<li><a href="#" title="<?php _e('Excellent - 5 stars'); ?>" class="five-stars" onclick="rateClick(5); return false;">5</a></li>
    <?php _e('Your rate'); ?>
    <input type="hidden" name="rate" id="rate" value="<?php echo esc_attr($comment_author_rate); ?>" />

Next we’ll style the links and add JavaScript to update the hidden input.

New CSS Styles

We’ll create the styles we’ve used in the HTML. These styles will replace the links with images and use a hover effect. I pretty much copied it from Create a Star Rater using CSS. So, the necessary CSS is:

.comment-rating {float:left; width:180px;}
.star-rating a:hover,
.star-rating a:active,
.star-rating a:focus,
.star-rating .current-rating{background: url(images/star.png) left -1000px repeat-x;}
             background-position: left top;}
.star-rating li{display: inline;}
.star-rating a,
.star-rating .current-rating{position:absolute;top:0;left:0;text-indent:-1000em;height:25px;line-height:25px;
                             outline:none;overflow:hidden;border: none;}
.star-rating a:hover,
.star-rating a:active,
.star-rating a:focus{background-position: left bottom;}
.star-rating a.one-star{width:34%;z-index:6;}
.star-rating a.two-stars{width:51%;z-index:5;}
.star-rating a.three-stars{width:68%;z-index:4;}
.star-rating a.four-stars{width:85%;z-index:3;}
.star-rating a.five-stars{width:100%;z-index:2;}
.star-rating .current-rating{z-index:1;background-position: left center;}
.star-rating a.zero-star {width:17%;z-index:8;background: url(images/no_star.png) left top no-repeat;}
.star-rating a.zero-star:hover,
.star-rating a.zero-star:active,
.star-rating a.zero-star:focus {background-position: left center;}
.star-rating a.zero-selected {background-position: left center;}

We defined here a width of 180px for the hole DIV. It’s a quick attempt to align it with the other texts. In Chrome it looks OK, but not in Firefox. You may choose an alternative way to align them. Anyway, you’ll need the following image files:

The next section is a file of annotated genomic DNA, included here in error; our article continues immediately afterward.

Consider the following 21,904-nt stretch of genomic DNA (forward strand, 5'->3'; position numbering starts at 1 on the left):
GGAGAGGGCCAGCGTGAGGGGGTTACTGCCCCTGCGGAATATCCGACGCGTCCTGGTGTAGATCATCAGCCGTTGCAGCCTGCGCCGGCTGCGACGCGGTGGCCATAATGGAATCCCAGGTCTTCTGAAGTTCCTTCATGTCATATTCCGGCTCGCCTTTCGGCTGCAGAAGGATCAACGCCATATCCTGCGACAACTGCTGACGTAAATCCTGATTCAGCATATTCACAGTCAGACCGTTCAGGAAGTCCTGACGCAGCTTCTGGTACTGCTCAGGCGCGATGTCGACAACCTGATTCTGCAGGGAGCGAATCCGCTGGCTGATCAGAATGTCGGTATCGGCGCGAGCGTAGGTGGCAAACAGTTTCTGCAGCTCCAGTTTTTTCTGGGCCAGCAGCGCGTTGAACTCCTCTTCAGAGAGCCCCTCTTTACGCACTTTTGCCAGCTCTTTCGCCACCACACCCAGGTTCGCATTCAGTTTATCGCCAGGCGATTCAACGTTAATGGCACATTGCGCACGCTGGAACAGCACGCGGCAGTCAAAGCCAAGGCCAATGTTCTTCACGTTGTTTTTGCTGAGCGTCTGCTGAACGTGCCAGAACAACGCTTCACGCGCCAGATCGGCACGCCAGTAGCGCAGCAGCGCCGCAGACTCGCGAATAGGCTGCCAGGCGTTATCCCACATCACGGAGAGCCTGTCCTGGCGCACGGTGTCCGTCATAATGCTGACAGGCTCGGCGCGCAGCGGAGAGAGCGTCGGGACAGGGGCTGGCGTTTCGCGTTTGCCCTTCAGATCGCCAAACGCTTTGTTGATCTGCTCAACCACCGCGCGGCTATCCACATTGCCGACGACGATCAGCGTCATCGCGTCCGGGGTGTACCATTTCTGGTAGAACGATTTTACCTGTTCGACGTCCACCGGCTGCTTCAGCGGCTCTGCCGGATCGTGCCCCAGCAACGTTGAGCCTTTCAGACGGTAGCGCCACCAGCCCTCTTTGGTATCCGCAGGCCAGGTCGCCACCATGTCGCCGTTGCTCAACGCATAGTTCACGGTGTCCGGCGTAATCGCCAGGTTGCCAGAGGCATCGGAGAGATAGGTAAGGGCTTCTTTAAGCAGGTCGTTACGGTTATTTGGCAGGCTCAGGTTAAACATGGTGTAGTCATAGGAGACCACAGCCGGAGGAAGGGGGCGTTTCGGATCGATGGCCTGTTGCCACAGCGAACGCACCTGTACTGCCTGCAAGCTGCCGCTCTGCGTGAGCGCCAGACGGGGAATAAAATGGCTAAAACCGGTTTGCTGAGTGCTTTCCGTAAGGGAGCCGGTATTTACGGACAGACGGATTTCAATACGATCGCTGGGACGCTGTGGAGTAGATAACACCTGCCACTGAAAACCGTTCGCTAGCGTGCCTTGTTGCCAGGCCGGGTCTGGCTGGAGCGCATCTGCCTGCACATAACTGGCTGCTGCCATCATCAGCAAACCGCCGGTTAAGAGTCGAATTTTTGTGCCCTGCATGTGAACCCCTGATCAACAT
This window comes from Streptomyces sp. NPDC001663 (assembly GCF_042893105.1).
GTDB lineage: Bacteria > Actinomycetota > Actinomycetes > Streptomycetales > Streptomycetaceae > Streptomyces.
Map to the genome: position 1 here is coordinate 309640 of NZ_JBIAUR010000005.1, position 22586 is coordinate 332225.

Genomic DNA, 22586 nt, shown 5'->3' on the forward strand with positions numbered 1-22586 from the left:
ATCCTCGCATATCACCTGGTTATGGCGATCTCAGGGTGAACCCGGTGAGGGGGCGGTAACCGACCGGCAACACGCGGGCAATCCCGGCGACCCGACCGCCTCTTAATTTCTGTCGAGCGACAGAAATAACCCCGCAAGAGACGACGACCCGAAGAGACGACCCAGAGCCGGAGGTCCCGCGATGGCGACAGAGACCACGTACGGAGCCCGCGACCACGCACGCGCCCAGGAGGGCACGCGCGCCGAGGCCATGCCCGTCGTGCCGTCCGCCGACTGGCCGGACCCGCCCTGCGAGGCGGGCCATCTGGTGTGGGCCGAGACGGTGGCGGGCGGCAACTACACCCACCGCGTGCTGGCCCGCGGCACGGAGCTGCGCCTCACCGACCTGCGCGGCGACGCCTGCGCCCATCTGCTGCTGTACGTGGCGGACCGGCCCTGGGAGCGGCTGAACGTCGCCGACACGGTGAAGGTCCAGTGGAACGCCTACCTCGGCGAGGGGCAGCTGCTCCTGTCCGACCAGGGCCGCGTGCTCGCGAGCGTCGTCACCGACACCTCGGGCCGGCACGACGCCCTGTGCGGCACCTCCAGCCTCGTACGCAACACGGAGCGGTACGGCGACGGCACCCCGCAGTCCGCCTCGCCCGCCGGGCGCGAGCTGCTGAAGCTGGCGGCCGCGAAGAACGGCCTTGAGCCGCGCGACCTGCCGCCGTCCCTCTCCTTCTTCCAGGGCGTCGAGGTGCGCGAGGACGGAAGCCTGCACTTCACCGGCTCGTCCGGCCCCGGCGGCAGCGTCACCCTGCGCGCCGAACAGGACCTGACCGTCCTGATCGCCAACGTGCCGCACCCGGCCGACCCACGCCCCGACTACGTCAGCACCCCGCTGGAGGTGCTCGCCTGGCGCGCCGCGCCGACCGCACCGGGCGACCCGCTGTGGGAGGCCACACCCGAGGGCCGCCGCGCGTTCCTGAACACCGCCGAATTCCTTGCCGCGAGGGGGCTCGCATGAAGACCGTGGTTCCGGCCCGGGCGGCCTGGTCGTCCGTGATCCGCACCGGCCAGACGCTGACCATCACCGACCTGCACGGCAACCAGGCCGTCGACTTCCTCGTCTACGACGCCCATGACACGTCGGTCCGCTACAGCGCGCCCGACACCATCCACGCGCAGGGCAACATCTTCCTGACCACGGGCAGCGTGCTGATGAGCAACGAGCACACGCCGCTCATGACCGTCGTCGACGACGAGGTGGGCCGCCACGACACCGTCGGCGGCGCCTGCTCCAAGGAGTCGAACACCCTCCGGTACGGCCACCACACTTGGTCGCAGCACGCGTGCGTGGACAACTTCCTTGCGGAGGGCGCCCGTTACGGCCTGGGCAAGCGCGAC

It was possible to use the same files, but I was lazy to update the hole thing… So, after we had created the functions, updated the templates and created the CSS, now it’s time to create the JavaScript.

New JavaScript

We’re going to use jQuery functions, so you’ll need to have it enqueued in your blog. In our js file we have two functions. They may not be optimized, but it works 😉

function clearSelected() {
    $('.star-rating a.zero-star').removeClass('zero-selected');
    $('.star-rating a.one-star').removeClass('current-rating');
    $('.star-rating a.two-stars').removeClass('current-rating');
    $('.star-rating a.three-stars').removeClass('current-rating');
    $('.star-rating a.four-stars').removeClass('current-rating');
    $('.star-rating a.five-stars').removeClass('current-rating');

function rateClick(num) {
    switch (num) {
        case 0:
            $('.star-rating a.zero-star').addClass('zero-selected');
        case 1:
            $('.star-rating a.one-star').addClass('current-rating');
        case 2:
            $('.star-rating a.two-stars').addClass('current-rating');
        case 3:
            $('.star-rating a.three-stars').addClass('current-rating');
        case 4:
            $('.star-rating a.four-stars').addClass('current-rating');
        case 5:
            $('.star-rating a.five-stars').addClass('current-rating');

In the first function we only clear the selected classes. In the second one we add the selected class and set the hidden input with the correct value.

How to Get the Rating Average

This section is an update to this post. Updated in July 27th, 2011.

It is quite easy to calculate the average of ratings posted in your comments. First, we need to add the following function inside our functions.php file:

function get_average_ratings($id) {
    $comment_array = get_approved_comments($id);
    $count = 1;

    if ($comment_array) {
        $i = 0;
        $total = 0;
        foreach($comment_array as $comment){
            $rate = get_comment_meta($comment->comment_ID, 'rate');
            if(isset($rate[0]) && $rate[0] !== '') {
                $total += $rate[0];

        if($i == 0)
            return false;
            return round($total/$i);
    } else {
        return false;

This function will get all approved comments for a given post ID and loop through them summing up the total value of the rate field. It will sum up only when the rate field was defined. So, if the user didn’t defined a rate, it will not be calculated. This function will return the average of ratings or will return false if there are no approved comments.
Later you can call this function in your single.php file. You can use it to first verify if there are ratings. If there are ratings, you can use the function movie_grade() to display it properly. The code to use it could be something like this:

<?php (get_average_ratings($post->ID))?movie_grade(get_average_ratings($post->ID)):'Not available'; ?>


That’s all I had to show this time. It’s possible to use similar functions to create any comment entry template. This way you could not only make your blog unique, but also make the discussion unique. Here is a preview of the result (more or less):

Rate Comment Preview

Rate Comment Preview